José María Velasco made a trip to Oaxaca to take on the spot notes. On commission from the Archbishop of Oaxaca, Mgr. Eulogio Gillow, who wished to make a gift to Pope Leon XIII, he painted this scene of the main square of the city, where ecclesiastical power is emphasized through the monumental bulk of the Cathedral, in contrast to the power of the state, symbolized by the Governmental Palace and the national flag flying over it, which we see small and afar off in the distance. Civic power is thus seen as secondary to that of the symbolic orders.
José María Velasco made a trip to Oaxaca to take on the spot notes. On commission from the Archbishop of Oaxaca, Mgr. Eulogio Gillow, who wished to make a gift to Pope Leon XIII, he painted this scene of the main square of the city, where ecclesiastical power is emphasized through the monumental bulk of the Cathedral, in contrast to the power of the state, symbolized by the Governmental Palace and the national flag flying over it, which we see small and afar off in the distance. Civic power is thus seen as secondary to that of the symbolic orders.

© CHIN 2001. All Rights Reserved

Paisaje nocturno

Paisaje nocturno (Nocturnal Landscape)

Diego Rivera (1886 - 1957)
Museo de Arte Moderno. INBA. CONACULTA
1947
MEXICO
oil on canvas
© Museo de Arte Moderno. INBA. CONACULTA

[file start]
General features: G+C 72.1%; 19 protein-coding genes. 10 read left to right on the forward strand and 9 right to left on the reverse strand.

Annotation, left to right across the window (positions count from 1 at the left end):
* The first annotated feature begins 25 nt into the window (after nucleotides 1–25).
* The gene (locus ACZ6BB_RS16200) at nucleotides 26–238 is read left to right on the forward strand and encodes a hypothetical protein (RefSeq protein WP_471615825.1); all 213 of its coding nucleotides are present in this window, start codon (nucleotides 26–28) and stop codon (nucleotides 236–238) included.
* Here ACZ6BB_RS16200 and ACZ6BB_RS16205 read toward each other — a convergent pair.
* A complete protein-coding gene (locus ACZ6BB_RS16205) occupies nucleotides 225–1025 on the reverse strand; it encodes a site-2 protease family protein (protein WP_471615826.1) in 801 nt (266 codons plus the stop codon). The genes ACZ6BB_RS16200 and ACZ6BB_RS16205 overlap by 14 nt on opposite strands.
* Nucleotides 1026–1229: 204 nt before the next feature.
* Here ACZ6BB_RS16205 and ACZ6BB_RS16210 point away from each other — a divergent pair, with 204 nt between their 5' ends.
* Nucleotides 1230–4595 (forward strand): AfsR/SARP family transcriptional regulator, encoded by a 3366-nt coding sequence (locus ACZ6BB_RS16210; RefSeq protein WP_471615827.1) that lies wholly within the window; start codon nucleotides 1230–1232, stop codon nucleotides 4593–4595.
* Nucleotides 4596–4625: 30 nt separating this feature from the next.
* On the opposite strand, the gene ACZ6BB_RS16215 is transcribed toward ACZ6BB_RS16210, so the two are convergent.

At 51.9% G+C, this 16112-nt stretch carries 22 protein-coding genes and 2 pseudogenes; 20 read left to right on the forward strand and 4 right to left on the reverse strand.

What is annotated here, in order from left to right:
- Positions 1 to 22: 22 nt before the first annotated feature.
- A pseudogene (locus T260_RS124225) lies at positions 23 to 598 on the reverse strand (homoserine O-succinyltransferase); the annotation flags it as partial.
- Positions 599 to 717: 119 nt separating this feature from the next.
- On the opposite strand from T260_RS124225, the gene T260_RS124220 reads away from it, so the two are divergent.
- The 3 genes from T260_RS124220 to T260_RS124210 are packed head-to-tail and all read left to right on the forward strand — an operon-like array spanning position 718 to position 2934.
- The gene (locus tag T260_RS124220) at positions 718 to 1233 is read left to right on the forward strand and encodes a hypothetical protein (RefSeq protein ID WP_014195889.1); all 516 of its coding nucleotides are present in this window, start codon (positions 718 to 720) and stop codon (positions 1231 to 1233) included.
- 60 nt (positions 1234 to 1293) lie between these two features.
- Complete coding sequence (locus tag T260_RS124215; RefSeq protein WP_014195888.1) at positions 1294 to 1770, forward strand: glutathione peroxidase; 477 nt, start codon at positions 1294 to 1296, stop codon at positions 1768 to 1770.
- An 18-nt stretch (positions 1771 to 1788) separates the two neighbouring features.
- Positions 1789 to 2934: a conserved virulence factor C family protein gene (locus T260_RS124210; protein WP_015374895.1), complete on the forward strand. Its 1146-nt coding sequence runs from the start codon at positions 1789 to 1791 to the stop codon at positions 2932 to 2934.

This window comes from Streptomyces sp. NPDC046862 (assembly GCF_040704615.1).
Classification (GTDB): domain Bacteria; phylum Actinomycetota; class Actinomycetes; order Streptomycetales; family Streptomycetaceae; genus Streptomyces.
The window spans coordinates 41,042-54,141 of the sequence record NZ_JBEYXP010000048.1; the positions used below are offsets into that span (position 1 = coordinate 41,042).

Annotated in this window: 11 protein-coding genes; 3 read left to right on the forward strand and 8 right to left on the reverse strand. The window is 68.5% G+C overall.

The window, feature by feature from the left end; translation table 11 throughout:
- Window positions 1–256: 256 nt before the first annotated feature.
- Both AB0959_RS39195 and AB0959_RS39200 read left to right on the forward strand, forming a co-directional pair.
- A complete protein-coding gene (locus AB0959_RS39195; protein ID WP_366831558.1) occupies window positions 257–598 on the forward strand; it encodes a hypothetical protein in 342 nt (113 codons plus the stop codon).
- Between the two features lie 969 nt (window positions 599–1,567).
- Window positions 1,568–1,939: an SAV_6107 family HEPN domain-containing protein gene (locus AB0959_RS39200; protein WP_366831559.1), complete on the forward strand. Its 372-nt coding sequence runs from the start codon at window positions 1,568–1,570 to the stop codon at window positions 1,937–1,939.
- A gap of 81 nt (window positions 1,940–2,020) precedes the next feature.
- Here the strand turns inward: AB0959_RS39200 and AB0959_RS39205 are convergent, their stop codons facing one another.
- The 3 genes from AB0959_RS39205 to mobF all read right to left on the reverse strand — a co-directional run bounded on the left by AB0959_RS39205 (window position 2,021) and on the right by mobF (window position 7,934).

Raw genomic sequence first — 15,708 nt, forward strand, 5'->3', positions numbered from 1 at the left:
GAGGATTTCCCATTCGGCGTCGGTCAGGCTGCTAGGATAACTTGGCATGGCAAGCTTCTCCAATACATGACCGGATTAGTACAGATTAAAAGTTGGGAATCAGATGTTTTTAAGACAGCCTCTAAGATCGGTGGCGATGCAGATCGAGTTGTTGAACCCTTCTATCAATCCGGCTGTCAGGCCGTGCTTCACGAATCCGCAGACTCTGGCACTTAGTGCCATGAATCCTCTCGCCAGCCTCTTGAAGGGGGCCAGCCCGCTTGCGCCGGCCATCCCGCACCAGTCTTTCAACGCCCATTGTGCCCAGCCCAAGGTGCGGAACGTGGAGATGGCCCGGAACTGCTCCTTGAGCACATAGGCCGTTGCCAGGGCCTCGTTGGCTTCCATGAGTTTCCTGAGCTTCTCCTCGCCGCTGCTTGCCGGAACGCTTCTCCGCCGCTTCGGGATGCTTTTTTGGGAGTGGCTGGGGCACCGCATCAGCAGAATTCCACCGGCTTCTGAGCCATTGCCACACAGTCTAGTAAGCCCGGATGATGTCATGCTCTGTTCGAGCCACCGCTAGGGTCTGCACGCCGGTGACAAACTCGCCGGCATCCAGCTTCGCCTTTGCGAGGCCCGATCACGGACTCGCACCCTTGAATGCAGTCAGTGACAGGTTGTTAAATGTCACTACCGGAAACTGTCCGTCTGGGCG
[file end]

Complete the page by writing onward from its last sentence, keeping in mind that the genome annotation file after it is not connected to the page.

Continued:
In 1947 Diego Rivera began work on the mural entitled A dream of a Sunday afternoon on the Alameda, a work to which the present one is related in both form and content. The children clinging to the tree trunks in the night are apparently waiting to see the spectacle of a country feast from which rays of light are reflected on the branches of the trees in the foreground. The painting poses a question: Who is the observer? The children who are gazing at something we cannot see, since we are standing in the way of their gaze, or we who are standing in front of them?
In 1947 Diego Rivera began work on the mural entitled A dream of a Sunday afternoon on the Alameda, a work to which the present one is related in both form and content. The children clinging to the tree trunks in the night are apparently waiting to see the spectacle of a country feast from which rays of light are reflected on the branches of the trees in the foreground. The painting poses a question: Who is the observer? The children who are gazing at something we cannot see, since we are standing in the way of their gaze, or we who are standing in front of them?

© CHIN 2001. All Rights Reserved

La ofrenda

La ofrenda (The Offering)

Saturnino Herrán (1887 - 1918)
Museo Nacional de Arte. INBA. CONACULTA
1913
MEXICO
oil on canvas
© Museo Nacional de Arte. INBA. CONACULTA